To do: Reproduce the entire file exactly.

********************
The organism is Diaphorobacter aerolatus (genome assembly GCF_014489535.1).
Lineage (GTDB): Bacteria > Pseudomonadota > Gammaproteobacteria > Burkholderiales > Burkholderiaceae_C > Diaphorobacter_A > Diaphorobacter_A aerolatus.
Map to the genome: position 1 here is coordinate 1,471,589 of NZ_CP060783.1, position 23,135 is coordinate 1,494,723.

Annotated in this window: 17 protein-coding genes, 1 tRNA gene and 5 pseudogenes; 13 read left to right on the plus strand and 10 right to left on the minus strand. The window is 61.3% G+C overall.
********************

The organism is Diaphorobacter aerolatus (genome assembly GCF_014489535.1).
Lineage (GTDB): Bacteria > Pseudomonadota > Gammaproteobacteria > Burkholderiales > Burkholderiaceae_C > Diaphorobacter_A > Diaphorobacter_A aerolatus.
Map to the genome: position 1 here is coordinate 1,471,589 of NZ_CP060783.1, position 23,135 is coordinate 1,494,723.

Annotated in this window: 17 protein-coding genes, 1 tRNA gene and 5 pseudogenes; 13 read left to right on the plus strand and 10 right to left on the minus strand. The window is 61.3% G+C overall.